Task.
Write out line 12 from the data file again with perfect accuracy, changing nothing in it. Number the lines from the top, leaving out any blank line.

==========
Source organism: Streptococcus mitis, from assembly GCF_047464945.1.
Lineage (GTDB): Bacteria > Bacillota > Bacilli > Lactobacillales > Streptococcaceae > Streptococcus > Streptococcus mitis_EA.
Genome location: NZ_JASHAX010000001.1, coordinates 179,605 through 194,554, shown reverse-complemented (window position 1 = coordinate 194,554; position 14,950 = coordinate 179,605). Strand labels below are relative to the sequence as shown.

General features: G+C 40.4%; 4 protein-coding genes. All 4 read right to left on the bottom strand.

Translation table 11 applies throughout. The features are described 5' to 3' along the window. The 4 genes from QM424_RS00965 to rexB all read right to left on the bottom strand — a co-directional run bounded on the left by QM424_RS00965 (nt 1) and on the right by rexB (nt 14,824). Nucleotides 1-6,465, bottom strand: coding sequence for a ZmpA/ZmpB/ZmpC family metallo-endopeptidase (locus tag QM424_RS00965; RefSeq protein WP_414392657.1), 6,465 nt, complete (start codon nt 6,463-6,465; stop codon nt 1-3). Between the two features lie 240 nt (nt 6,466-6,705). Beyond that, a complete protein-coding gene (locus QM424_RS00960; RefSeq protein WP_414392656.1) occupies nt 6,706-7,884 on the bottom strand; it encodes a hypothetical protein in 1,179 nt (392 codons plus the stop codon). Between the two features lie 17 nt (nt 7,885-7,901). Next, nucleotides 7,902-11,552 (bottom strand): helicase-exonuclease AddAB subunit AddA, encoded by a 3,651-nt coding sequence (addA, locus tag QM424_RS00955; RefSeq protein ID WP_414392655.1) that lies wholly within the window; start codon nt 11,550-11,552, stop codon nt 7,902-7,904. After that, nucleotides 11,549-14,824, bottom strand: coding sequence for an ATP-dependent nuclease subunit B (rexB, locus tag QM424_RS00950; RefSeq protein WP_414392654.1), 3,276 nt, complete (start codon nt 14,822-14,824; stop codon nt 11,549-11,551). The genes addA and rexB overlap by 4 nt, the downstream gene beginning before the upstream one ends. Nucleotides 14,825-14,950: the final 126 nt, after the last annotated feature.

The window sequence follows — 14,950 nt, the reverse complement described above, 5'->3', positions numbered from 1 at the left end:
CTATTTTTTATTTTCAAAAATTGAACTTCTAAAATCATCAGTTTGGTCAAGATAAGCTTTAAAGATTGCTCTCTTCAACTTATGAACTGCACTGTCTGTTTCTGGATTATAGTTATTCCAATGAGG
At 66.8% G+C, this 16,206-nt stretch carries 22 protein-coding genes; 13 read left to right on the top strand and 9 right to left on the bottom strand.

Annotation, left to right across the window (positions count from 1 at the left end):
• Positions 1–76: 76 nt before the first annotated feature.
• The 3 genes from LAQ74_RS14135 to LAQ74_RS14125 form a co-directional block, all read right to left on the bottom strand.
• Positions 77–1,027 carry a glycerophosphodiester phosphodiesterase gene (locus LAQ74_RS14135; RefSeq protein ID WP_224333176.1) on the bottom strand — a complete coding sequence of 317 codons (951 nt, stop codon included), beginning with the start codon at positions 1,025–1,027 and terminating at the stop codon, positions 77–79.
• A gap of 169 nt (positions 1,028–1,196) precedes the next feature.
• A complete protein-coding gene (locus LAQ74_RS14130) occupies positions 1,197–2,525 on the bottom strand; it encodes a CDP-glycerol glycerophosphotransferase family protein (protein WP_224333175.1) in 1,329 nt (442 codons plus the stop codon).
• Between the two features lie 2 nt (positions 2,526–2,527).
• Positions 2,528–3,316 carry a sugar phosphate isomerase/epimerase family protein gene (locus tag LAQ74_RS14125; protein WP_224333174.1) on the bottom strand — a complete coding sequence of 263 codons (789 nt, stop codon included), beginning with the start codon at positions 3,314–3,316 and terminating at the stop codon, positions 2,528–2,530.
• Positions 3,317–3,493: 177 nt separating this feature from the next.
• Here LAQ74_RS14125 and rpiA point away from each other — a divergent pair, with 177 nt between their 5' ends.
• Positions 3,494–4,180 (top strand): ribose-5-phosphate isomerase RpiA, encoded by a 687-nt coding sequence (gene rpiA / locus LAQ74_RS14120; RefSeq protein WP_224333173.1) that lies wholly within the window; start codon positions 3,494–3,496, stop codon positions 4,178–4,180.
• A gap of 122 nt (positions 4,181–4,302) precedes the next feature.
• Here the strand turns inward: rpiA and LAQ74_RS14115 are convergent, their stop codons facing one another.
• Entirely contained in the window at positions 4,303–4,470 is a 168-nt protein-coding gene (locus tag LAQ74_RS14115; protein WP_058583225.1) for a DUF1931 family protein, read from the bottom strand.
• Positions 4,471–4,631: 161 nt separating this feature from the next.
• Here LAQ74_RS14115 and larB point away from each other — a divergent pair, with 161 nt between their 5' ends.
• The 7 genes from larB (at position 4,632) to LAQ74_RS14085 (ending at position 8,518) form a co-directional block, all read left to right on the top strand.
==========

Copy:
• Positions 77–1,027 carry a glycerophosphodiester phosphodiesterase gene (locus LAQ74_RS14135; RefSeq protein ID WP_224333176.1) on the bottom strand — a complete coding sequence of 317 codons (951 nt, stop codon included), beginning with the start codon at positions 1,025–1,027 and terminating at the stop codon, positions 77–79.